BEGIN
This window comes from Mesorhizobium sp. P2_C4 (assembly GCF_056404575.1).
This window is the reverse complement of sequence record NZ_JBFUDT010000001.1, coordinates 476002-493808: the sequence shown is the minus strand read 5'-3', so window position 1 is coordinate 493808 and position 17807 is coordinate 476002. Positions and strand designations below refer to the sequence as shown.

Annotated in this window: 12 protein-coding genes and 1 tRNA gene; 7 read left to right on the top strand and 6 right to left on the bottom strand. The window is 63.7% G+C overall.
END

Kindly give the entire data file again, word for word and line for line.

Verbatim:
This window comes from Mesorhizobium sp. P2_C4 (assembly GCF_056404575.1).
This window is the reverse complement of sequence record NZ_JBFUDT010000001.1, coordinates 476002-493808: the sequence shown is the minus strand read 5'-3', so window position 1 is coordinate 493808 and position 17807 is coordinate 476002. Positions and strand designations below refer to the sequence as shown.

Annotated in this window: 12 protein-coding genes and 1 tRNA gene; 7 read left to right on the top strand and 6 right to left on the bottom strand. The window is 63.7% G+C overall.